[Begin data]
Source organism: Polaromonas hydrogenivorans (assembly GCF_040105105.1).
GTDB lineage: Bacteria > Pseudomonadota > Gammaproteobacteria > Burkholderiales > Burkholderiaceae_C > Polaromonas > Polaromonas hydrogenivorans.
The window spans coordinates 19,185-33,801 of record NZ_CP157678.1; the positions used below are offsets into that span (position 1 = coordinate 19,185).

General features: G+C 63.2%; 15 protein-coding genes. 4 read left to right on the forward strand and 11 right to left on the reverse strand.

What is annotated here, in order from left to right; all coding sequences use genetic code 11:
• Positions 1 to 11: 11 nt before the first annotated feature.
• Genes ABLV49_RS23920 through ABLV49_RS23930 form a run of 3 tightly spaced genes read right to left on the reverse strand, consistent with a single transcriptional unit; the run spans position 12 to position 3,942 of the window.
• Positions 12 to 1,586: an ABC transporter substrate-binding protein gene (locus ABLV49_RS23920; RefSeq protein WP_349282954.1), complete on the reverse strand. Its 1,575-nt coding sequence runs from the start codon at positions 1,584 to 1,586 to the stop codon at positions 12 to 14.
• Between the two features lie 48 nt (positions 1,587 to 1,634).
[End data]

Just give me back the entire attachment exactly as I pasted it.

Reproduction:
Source organism: Polaromonas hydrogenivorans (assembly GCF_040105105.1).
GTDB lineage: Bacteria > Pseudomonadota > Gammaproteobacteria > Burkholderiales > Burkholderiaceae_C > Polaromonas > Polaromonas hydrogenivorans.
The window spans coordinates 19,185-33,801 of record NZ_CP157678.1; the positions used below are offsets into that span (position 1 = coordinate 19,185).

General features: G+C 63.2%; 15 protein-coding genes. 4 read left to right on the forward strand and 11 right to left on the reverse strand.

What is annotated here, in order from left to right; all coding sequences use genetic code 11:
• Positions 1 to 11: 11 nt before the first annotated feature.
• Genes ABLV49_RS23920 through ABLV49_RS23930 form a run of 3 tightly spaced genes read right to left on the reverse strand, consistent with a single transcriptional unit; the run spans position 12 to position 3,942 of the window.
• Positions 12 to 1,586: an ABC transporter substrate-binding protein gene (locus ABLV49_RS23920; RefSeq protein WP_349282954.1), complete on the reverse strand. Its 1,575-nt coding sequence runs from the start codon at positions 1,584 to 1,586 to the stop codon at positions 12 to 14.
• Between the two features lie 48 nt (positions 1,587 to 1,634).